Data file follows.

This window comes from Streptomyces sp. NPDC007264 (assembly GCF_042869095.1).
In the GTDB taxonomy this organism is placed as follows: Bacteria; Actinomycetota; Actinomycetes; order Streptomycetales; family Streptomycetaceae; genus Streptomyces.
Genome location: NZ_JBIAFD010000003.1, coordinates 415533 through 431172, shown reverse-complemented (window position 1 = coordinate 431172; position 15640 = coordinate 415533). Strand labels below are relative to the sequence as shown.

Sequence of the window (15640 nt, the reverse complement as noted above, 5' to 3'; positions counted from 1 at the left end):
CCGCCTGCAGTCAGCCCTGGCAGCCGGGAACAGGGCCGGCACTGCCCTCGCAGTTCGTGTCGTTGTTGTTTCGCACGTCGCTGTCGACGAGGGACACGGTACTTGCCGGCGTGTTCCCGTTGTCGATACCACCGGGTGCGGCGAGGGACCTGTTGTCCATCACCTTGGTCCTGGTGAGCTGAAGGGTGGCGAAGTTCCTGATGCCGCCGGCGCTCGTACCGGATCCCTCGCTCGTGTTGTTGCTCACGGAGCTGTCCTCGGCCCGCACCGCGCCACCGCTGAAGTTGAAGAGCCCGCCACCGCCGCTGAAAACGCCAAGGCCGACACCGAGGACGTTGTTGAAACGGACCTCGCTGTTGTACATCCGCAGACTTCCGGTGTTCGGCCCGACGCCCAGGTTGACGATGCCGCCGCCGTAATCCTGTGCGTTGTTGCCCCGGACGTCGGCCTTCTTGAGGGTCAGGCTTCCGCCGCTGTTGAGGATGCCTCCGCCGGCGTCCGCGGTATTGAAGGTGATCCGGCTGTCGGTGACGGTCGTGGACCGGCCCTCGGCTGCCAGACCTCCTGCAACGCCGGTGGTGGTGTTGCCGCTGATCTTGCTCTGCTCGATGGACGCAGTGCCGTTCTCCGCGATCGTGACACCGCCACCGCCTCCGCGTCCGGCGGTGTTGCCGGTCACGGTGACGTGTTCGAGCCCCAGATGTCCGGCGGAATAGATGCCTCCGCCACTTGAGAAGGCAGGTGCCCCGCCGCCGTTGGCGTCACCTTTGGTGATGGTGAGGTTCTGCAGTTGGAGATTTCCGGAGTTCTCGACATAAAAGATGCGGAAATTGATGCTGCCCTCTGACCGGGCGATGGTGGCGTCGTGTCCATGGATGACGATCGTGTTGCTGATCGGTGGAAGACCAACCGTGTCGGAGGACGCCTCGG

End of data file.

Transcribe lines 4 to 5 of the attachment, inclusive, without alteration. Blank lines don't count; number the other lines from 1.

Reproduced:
Sequence of the window (15640 nt, the reverse complement as noted above, 5' to 3'; positions counted from 1 at the left end):
CCGCCTGCAGTCAGCCCTGGCAGCCGGGAACAGGGCCGGCACTGCCCTCGCAGTTCGTGTCGTTGTTGTTTCGCACGTCGCTGTCGACGAGGGACACGGTACTTGCCGGCGTGTTCCCGTTGTCGATACCACCGGGTGCGGCGAGGGACCTGTTGTCCATCACCTTGGTCCTGGTGAGCTGAAGGGTGGCGAAGTTCCTGATGCCGCCGGCGCTCGTACCGGATCCCTCGCTCGTGTTGTTGCTCACGGAGCTGTCCTCGGCCCGCACCGCGCCACCGCTGAAGTTGAAGAGCCCGCCACCGCCGCTGAAAACGCCAAGGCCGACACCGAGGACGTTGTTGAAACGGACCTCGCTGTTGTACATCCGCAGACTTCCGGTGTTCGGCCCGACGCCCAGGTTGACGATGCCGCCGCCGTAATCCTGTGCGTTGTTGCCCCGGACGTCGGCCTTCTTGAGGGTCAGGCTTCCGCCGCTGTTGAGGATGCCTCCGCCGGCGTCCGCGGTATTGAAGGTGATCCGGCTGTCGGTGACGGTCGTGGACCGGCCCTCGGCTGCCAGACCTCCTGCAACGCCGGTGGTGGTGTTGCCGCTGATCTTGCTCTGCTCGATGGACGCAGTGCCGTTCTCCGCGATCGTGACACCGCCACCGCCTCCGCGTCCGGCGGTGTTGCCGGTCACGGTGACGTGTTCGAGCCCCAGATGTCCGGCGGAATAGATGCCTCCGCCACTTGAGAAGGCAGGTGCCCCGCCGCCGTTGGCGTCACCTTTGGTGATGGTGAGGTTCTGCAGTTGGAGATTTCCGGAGTTCTCGACATAAAAGATGCGGAAATTGATGCTGCCCTCTGACCGGGCGATGGTGGCGTCGTGTCCATGGATGACGATCGTGTTGCTGATCGGTGGAAGACCAACCGTGTCGGAGGACGCCTCGG